Can we expect higher payouts from India Inc in coming days?
It’s mandatory for the top 500 listed firms to formulate a ‘dividend distribution policy’
CHENNAI, JANUARY 12:
Dividend-dependent investors in the Asia-Pacific region were well rewarded last year, with Australia’s benchmark index offering the highest yield among developed countries and Singapore providing nearly ubiquitous payouts, reported Bloomberg recently.
Singapore and the Philippines led the world in the proportion of their bellwether companies that made or pledged dividend payments, with about 97 per cent of companies in both Singapore’s Straits Times Index and the Philippine Stock Exchange PSEi Index having an ex-dividend date for the 12 months through December 31, according to an analysis of about 70 national equity benchmarks by Bloomberg.
In fact, eight of the top nine markets with the most prevalent payout ratios were from Asia Pacific, with South Africa the outlier. Thailand, Hong Kong, India (93.5 per cent of BSE Sensex companies), Malaysia, Australia and China were the other leaders, with more than 90 per cent of companies in their benchmark gauges offering dividends.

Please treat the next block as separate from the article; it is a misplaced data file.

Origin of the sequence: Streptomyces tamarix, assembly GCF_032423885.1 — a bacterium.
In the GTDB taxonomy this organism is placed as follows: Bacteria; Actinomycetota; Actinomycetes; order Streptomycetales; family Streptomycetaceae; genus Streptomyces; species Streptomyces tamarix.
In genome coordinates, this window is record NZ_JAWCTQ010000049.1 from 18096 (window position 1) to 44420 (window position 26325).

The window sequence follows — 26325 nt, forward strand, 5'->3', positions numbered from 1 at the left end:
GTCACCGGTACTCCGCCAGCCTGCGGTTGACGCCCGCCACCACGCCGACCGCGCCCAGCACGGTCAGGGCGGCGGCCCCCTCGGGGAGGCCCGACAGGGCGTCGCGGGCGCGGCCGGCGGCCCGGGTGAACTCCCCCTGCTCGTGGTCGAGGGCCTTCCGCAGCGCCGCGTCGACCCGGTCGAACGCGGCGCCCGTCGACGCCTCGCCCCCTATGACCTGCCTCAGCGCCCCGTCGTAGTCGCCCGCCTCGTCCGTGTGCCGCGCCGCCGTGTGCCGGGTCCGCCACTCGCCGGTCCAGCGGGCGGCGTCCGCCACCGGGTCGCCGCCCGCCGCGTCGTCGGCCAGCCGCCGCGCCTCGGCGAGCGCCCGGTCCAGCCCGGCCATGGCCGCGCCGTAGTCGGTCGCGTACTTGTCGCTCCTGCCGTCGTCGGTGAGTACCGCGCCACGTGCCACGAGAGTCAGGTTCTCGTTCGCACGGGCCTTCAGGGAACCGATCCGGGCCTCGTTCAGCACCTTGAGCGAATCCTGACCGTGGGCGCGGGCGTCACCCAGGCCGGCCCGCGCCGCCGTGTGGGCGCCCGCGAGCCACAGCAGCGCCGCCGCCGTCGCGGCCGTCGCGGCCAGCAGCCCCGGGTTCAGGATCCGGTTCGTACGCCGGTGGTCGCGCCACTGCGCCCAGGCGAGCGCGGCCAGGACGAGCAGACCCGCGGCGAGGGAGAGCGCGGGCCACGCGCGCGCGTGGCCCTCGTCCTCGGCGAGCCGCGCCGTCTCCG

Though the study was done on the top 30 companies, it would be interesting to know whether the picture will be the same for BSE 500 companies?
According to a study conducted by proxy advisory firm Institutional Investor Advisory Services (IiAS), in FY16, 21 per cent of BSE 500 companies had not paid dividends to investors.
However, this is set to change as SEBI pressurises companies to clearly articulate their distribution policies. In July 2016, SEBI had made it mandatory for the top 500 listed companies to formulate and disclose a ‘dividend distribution policy’. The policy had to state the circumstances under which the shareholders of the listed entities may or may not expect dividend; the financial parameters that should be considered; internal and external factors; policy as to how the retained earnings should be utilised; and parameters that should be adopted with regard to various classes of shares. However, the key question is will India Inc increase its dividend payouts in sync with growth in its profits? The study by IiAS had revealed that many companies still prefer to remain stingy despite strong profit growth.
With fixed deposit rates remaining unattractive, retail investors need better dividend compensation from India Inc that could help them meet their routine expenses. Besides that, investor confidence in a company which pays consistent and rising dividends is also higher — a signal that the investor is invested in a firm that generates consistent cash flow.
Will India Inc oblige?